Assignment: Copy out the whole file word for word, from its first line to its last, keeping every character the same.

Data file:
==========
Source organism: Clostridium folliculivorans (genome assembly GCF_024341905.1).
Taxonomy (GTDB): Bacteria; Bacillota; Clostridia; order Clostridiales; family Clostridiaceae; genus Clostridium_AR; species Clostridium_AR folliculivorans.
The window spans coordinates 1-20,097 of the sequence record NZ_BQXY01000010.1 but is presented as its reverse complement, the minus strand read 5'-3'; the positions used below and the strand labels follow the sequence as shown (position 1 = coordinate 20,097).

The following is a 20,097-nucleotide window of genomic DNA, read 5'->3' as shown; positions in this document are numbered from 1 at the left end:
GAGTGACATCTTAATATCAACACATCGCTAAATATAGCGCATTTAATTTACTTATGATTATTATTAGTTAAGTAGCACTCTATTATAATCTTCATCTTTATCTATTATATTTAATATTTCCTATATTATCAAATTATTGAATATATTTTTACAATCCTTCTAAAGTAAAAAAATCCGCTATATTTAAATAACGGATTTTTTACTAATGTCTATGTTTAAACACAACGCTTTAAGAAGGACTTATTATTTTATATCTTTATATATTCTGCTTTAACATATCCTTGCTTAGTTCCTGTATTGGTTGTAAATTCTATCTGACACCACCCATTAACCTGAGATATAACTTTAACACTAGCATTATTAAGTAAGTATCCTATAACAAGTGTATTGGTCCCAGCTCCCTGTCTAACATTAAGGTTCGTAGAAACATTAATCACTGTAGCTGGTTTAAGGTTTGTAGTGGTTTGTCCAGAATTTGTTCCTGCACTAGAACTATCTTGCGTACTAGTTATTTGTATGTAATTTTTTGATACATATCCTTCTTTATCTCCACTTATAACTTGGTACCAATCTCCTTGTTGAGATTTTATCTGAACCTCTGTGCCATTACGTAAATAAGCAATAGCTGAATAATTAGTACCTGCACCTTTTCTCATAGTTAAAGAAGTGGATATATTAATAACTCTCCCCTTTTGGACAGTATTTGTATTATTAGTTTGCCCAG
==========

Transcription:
Source organism: Clostridium folliculivorans (genome assembly GCF_024341905.1).
Taxonomy (GTDB): Bacteria; Bacillota; Clostridia; order Clostridiales; family Clostridiaceae; genus Clostridium_AR; species Clostridium_AR folliculivorans.
The window spans coordinates 1-20,097 of the sequence record NZ_BQXY01000010.1 but is presented as its reverse complement, the minus strand read 5'-3'; the positions used below and the strand labels follow the sequence as shown (position 1 = coordinate 20,097).

The following is a 20,097-nucleotide window of genomic DNA, read 5'->3' as shown; positions in this document are numbered from 1 at the left end:
GAGTGACATCTTAATATCAACACATCGCTAAATATAGCGCATTTAATTTACTTATGATTATTATTAGTTAAGTAGCACTCTATTATAATCTTCATCTTTATCTATTATATTTAATATTTCCTATATTATCAAATTATTGAATATATTTTTACAATCCTTCTAAAGTAAAAAAATCCGCTATATTTAAATAACGGATTTTTTACTAATGTCTATGTTTAAACACAACGCTTTAAGAAGGACTTATTATTTTATATCTTTATATATTCTGCTTTAACATATCCTTGCTTAGTTCCTGTATTGGTTGTAAATTCTATCTGACACCACCCATTAACCTGAGATATAACTTTAACACTAGCATTATTAAGTAAGTATCCTATAACAAGTGTATTGGTCCCAGCTCCCTGTCTAACATTAAGGTTCGTAGAAACATTAATCACTGTAGCTGGTTTAAGGTTTGTAGTGGTTTGTCCAGAATTTGTTCCTGCACTAGAACTATCTTGCGTACTAGTTATTTGTATGTAATTTTTTGATACATATCCTTCTTTATCTCCACTTATAACTTGGTACCAATCTCCTTGTTGAGATTTTATCTGAACCTCTGTGCCATTACGTAAATAAGCAATAGCTGAATAATTAGTACCTGCACCTTTTCTCATAGTTAAAGAAGTGGATATATTAATAACTCTCCCCTTTTGGACAGTATTTGTATTATTAGTTTGCCCAG